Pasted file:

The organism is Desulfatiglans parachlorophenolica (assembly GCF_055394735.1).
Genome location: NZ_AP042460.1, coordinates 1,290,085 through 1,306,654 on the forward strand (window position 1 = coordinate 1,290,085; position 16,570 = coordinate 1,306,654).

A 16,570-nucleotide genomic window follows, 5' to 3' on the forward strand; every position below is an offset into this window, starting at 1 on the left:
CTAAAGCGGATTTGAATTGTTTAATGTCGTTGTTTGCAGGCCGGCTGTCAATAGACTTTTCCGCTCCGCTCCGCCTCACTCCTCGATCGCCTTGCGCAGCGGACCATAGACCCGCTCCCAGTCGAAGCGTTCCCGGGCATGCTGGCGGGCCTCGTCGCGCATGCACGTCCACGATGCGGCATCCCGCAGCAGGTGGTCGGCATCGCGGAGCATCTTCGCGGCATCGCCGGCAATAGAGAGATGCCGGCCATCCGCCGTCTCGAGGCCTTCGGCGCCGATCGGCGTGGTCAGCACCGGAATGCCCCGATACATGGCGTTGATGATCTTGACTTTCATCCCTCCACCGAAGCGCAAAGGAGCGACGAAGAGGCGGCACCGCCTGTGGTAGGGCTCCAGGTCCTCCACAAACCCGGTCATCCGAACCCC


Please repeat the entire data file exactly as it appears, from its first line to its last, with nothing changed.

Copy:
The organism is Desulfatiglans parachlorophenolica (assembly GCF_055394735.1).
Genome location: NZ_AP042460.1, coordinates 1,290,085 through 1,306,654 on the forward strand (window position 1 = coordinate 1,290,085; position 16,570 = coordinate 1,306,654).

A 16,570-nucleotide genomic window follows, 5' to 3' on the forward strand; every position below is an offset into this window, starting at 1 on the left:
CTAAAGCGGATTTGAATTGTTTAATGTCGTTGTTTGCAGGCCGGCTGTCAATAGACTTTTCCGCTCCGCTCCGCCTCACTCCTCGATCGCCTTGCGCAGCGGACCATAGACCCGCTCCCAGTCGAAGCGTTCCCGGGCATGCTGGCGGGCCTCGTCGCGCATGCACGTCCACGATGCGGCATCCCGCAGCAGGTGGTCGGCATCGCGGAGCATCTTCGCGGCATCGCCGGCAATAGAGAGATGCCGGCCATCCGCCGTCTCGAGGCCTTCGGCGCCGATCGGCGTGGTCAGCACCGGAATGCCCCGATACATGGCGTTGATGATCTTGACTTTCATCCCTCCACCGAAGCGCAAAGGAGCGACGAAGAGGCGGCACCGCCTGTGGTAGGGCTCCAGGTCCTCCACAAACCCGGTCATCCGAACCCC